The parents learned that U.S. investigators had found Walters' DNA on a wall, and determined that the Iraqis had executed their son after taking him prisoner by shooting him twice in the back from a distance of about 20 feet.
According to the new investigation, an Iraqi ambulance driver told U.S. officials that he saw Walters alive on March 23, 2003, and that the Fedayeen were guarding him. But, later that day, the Fedayeen asked the same ambulance driver to transport Walter's dead body to a hospital.
He was found buried with the other dead soldiers whose remains U.S. forces recovered and returned to the U.S.
Norman Walters said he was not surprised by his son's actions. Although Walters was deployed to Iraq as a cook supervisor after re-enlisting in the Army, he had served previously as an artilleryman in the 1991 Persian Gulf War.
Walters was posthumously awarded the Silver Star, the Army's highest medal for valor.
Lt. Gen. Howard Bromberg, the former commander of Fort Bliss, presented the medal during a 2004 ceremony at Fort Leavenworth, Kan., where Walters is buried.
"We still want to know why the Iraqis executed him," Norman Walters said. "They didn't treat him the same as the other POWs who they didn't kill. They need to investigate who did this."
Three types of weapons failed the soldiers that fateful day: the M-16 rifle, the SAW machine gun and a .50-caliber machine gun. The Army report said this could have resulted from "inadequate maintenance in a desert environment."
U.S. Sen. Tom Coburn, R-Okla., a medical doctor, has frequently addressed the problem of weapons jamming in the desert at critical moments during the wars in Iraq and Afghanistan.
He said the weapons that tended to jam at the wrong times included the M-16, the M-4/AR-15 rifle and the SAW machine gun, and he has tried to get the U.S. military to modify these weapons or issue different ones.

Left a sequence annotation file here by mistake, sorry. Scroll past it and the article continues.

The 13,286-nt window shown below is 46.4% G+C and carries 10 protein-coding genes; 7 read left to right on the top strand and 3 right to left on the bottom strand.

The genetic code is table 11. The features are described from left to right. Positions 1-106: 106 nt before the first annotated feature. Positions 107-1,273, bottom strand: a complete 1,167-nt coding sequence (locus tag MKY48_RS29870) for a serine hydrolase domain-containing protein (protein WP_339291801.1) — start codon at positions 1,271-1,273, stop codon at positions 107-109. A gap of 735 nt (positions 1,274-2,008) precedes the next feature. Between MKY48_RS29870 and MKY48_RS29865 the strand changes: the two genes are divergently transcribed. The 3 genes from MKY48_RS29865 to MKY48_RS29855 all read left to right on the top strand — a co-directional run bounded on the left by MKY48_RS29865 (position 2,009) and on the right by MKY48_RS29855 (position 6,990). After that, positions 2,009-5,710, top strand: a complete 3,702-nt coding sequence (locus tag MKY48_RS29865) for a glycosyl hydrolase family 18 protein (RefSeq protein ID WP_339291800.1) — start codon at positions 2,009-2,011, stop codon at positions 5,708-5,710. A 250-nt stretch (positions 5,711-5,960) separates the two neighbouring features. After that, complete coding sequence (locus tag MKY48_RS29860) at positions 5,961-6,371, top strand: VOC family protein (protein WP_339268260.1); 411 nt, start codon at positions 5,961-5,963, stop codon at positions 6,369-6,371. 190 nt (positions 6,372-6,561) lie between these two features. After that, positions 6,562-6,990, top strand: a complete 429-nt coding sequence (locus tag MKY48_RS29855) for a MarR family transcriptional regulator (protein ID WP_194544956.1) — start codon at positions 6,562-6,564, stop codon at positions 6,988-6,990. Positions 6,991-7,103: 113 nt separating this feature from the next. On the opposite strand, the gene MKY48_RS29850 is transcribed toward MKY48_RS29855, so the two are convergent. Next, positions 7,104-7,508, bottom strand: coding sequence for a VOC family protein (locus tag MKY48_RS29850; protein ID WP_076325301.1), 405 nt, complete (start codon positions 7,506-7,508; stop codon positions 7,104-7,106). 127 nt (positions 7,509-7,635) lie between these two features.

Last year, Coburn told the Senate in a hearing that rifle malfunctions were responsible for the deaths of experienced combat soldiers during the July 13, 2008, battle of Winot against the Taliban in Afghanistan.
"Believe it or not, do you know what killed most of us? Our own rifles," Coburn told the Senate. "Practically every one of our dead was found with his M-16 torn down next to him where he had been trying to fix it. That's occurring now. Except it's not getting any press."
The U.S. military continues to defend the use of the weapons, which Coburn said average 25 years of age when they are issued to soldiers.
Capt. King's convoy also experienced radio communications problems when the 507th vehicle radios wouldn't work because the batteries had expired, and the soldiers had no way to recharge them. Military officials said they have provided soldiers with new radios.
The 2003 Army report regarding the ambush of the 507th said the soldiers followed procedures of the military's Law of War and Code of Conduct.
"They fought the best they could until there was no longer a means to resist," the report said. "They defeated ambushes, overcame hastily prepared enemy obstacles, defended one another, provided life-saving aid, and inflicted casualties on the enemy."
John Pike, a national security policy analyst and director of www.globalsecurity.org in Virginia, is familiar with the plight of the 507th in 2003. He said problems developed early in the Iraq war because the U.S. leadership did not fully understand the enemy.
"The intelligence was broken. They relied on human intelligence that was meant to influence instead of to inform," Pike said. "They did not have a good idea of how hard it was going to be and how long it would last. They expected to encounter the Republican Guard (uniformed soldiers), and that's not what they ran into always. The Iraqis had no front or rear guards. Our leaders assumed it would be a conventional war, and it wasn't."
"The Fedayeen was like a mafia that engaged in criminal activities," Pike said. "Saddam Hussein recruited 50,000 men for the Fedayeen, which knew it had no future apart from the success of the regime. Our leadership did not understand the roles of tribes and paramilitaries, and had been warned to stay away from the cities."
The U.S. government declared the war in Iraq officially over on Dec. 15, 2011.
Former Defense Secretary Donald Rumsfeld, in a 2011 interview with the El Paso Times, said he did not recall details about the 507th in Iraq.
"War is an uncertain and a terrible business," Rumsfeld said.